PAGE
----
Apple’s internal hardware team is working on modems now, likely to replace Intel

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The iPhone XS gold finish
Enlarge / The iPhone XS.
Samuel Axon


Apple will design its own modems in-house, according to sources that spoke with Reuters. In doing so, the company may hope to leave behind Intel modems in its mobile devices, which Apple has used since a recent falling out with Qualcomm.
According to the sources, the team working on modem design now reports to Johny Srouji, Apple’s senior vice president of hardware technologies. Srouji joined Apple back in 2004 and led development of Apple’s first in-house system-on-a-chip, the A4. He has overseen Apple silicon ever since, including the recent A12 and A12X in the new iPhone and iPad Pro models.
Before this move, Apple’s modem work ultimately fell under Dan Riccio, who ran engineering for iPhones, iPads, and Macs. As Reuters noted, that division was heavily focused on managing the supply chain and working with externally made components. The fact that the team is moving into the group focused on developing in-house components is a strong signal that Apple will not be looking outside its own walls for modems in the future.

In recent years, Apple has been locked in a costly and complex series of legal battles with Qualcomm, the industry’s foremost maker of mobile wireless chips. While Apple previously used Qualcomm’s chips in its phones, the legal struggles led the tech giant to turn instead to Intel in recent iPhones.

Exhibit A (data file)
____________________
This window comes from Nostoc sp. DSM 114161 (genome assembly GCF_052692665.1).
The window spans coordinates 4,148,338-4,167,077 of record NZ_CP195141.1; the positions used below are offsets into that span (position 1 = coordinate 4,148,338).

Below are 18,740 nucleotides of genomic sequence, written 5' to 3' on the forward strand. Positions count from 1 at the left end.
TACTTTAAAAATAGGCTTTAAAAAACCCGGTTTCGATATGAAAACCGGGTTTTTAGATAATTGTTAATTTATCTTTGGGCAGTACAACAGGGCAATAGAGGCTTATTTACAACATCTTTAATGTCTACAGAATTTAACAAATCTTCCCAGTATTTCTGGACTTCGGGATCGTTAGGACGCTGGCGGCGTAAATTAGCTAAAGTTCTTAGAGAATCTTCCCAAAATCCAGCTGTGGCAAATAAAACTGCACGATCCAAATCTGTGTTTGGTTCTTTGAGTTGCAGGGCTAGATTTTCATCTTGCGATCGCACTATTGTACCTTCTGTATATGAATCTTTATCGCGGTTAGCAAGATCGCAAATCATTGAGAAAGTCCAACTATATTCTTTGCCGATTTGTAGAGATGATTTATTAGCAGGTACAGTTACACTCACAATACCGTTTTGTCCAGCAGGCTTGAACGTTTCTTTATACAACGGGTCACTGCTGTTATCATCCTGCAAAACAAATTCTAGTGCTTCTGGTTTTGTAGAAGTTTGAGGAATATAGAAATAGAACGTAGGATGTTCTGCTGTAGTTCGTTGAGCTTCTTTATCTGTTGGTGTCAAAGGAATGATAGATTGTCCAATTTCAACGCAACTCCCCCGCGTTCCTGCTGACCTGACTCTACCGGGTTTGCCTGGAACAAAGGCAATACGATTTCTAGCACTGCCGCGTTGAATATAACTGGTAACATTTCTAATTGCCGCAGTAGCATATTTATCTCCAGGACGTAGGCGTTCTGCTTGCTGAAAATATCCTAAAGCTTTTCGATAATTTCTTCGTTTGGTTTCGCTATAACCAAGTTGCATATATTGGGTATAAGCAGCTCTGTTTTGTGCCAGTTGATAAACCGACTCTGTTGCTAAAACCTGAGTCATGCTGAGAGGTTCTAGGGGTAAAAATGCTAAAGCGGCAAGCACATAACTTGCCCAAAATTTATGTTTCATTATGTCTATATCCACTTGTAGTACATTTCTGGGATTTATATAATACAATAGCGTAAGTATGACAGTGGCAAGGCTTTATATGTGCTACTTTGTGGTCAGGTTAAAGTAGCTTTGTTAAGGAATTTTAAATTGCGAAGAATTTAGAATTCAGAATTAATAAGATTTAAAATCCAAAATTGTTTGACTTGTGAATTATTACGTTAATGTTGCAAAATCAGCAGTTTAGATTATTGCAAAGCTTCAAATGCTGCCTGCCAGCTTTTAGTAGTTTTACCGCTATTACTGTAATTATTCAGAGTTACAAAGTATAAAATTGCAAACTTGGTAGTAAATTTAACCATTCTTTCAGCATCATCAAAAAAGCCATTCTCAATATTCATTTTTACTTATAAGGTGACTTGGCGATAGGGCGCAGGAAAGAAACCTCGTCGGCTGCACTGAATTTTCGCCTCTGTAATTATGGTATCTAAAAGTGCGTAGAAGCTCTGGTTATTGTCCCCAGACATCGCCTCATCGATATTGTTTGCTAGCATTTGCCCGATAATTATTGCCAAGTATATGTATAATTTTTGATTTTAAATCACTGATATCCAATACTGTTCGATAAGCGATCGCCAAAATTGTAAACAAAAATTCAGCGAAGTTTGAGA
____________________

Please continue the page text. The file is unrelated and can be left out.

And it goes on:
Late last year, Apple announced that it would greatly expand hiring in San Diego, where Qualcomm is based. All of the areas where Apple announced plans to build out new campuses or launch major hiring initiatives appeared to be chosen because of their large pools of high-skilled workers in certain fields that Apple could potentially poach from competitors like Qualcomm.
When you ask an Apple representative what gives the company a competitive advantage or makes its products high-quality, they will commonly explain that the company seeks to control as much of the product as possible in-house and mention how that enables teams in different disciplines to custom-build more powerful solutions for one another within the organization. This was what we were told when we asked Apple’s Phil Schiller how the company achieved unprecedented tablet performance in the A12X for last year’s iPad Pros.
This is just another step in that strategy. We reported late last month that Apple had hired a battery executive from Samsung, likely so it could make its own lithium-ion batteries in-house. Apple is also working on developing CPUs that will replace Intel’s CPUs for at least some, if not all, Mac models in the future.

Still, it could take multiple years for Apple to have a viable modem product. Qualcomm’s dominance in the space is significant. For now, we only know Apple’s future intentions, not when they will come to fruition.

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